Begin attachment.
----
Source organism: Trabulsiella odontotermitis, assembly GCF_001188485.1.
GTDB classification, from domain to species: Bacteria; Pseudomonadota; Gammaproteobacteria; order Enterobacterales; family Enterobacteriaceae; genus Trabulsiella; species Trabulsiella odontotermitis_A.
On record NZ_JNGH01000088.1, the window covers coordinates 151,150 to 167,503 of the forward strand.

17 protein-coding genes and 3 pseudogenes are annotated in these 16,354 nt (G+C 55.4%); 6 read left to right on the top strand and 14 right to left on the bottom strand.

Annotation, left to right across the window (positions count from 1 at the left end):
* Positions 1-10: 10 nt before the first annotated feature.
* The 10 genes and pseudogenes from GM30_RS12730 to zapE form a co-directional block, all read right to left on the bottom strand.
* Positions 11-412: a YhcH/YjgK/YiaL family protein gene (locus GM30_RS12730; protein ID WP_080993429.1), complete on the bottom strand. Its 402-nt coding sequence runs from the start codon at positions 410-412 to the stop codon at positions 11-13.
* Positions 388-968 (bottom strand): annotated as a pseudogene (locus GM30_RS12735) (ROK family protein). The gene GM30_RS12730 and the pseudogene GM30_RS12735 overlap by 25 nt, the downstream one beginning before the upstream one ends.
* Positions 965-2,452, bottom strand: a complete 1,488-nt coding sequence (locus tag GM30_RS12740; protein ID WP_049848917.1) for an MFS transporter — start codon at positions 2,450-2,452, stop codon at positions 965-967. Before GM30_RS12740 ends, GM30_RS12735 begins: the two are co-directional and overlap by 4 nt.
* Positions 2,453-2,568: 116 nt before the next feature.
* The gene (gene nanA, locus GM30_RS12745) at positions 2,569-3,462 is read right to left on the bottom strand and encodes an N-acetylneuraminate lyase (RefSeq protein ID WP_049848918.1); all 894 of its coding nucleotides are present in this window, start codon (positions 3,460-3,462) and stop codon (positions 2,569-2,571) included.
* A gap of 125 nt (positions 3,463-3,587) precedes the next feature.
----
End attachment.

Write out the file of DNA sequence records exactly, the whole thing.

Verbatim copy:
Source organism: Trabulsiella odontotermitis, assembly GCF_001188485.1.
GTDB classification, from domain to species: Bacteria; Pseudomonadota; Gammaproteobacteria; order Enterobacterales; family Enterobacteriaceae; genus Trabulsiella; species Trabulsiella odontotermitis_A.
On record NZ_JNGH01000088.1, the window covers coordinates 151,150 to 167,503 of the forward strand.

17 protein-coding genes and 3 pseudogenes are annotated in these 16,354 nt (G+C 55.4%); 6 read left to right on the top strand and 14 right to left on the bottom strand.

Annotation, left to right across the window (positions count from 1 at the left end):
* Positions 1-10: 10 nt before the first annotated feature.
* The 10 genes and pseudogenes from GM30_RS12730 to zapE form a co-directional block, all read right to left on the bottom strand.
* Positions 11-412: a YhcH/YjgK/YiaL family protein gene (locus GM30_RS12730; protein ID WP_080993429.1), complete on the bottom strand. Its 402-nt coding sequence runs from the start codon at positions 410-412 to the stop codon at positions 11-13.
* Positions 388-968 (bottom strand): annotated as a pseudogene (locus GM30_RS12735) (ROK family protein). The gene GM30_RS12730 and the pseudogene GM30_RS12735 overlap by 25 nt, the downstream one beginning before the upstream one ends.
* Positions 965-2,452, bottom strand: a complete 1,488-nt coding sequence (locus tag GM30_RS12740; protein ID WP_049848917.1) for an MFS transporter — start codon at positions 2,450-2,452, stop codon at positions 965-967. Before GM30_RS12740 ends, GM30_RS12735 begins: the two are co-directional and overlap by 4 nt.
* Positions 2,453-2,568: 116 nt before the next feature.
* The gene (gene nanA, locus GM30_RS12745) at positions 2,569-3,462 is read right to left on the bottom strand and encodes an N-acetylneuraminate lyase (RefSeq protein ID WP_049848918.1); all 894 of its coding nucleotides are present in this window, start codon (positions 3,460-3,462) and stop codon (positions 2,569-2,571) included.
* A gap of 125 nt (positions 3,463-3,587) precedes the next feature.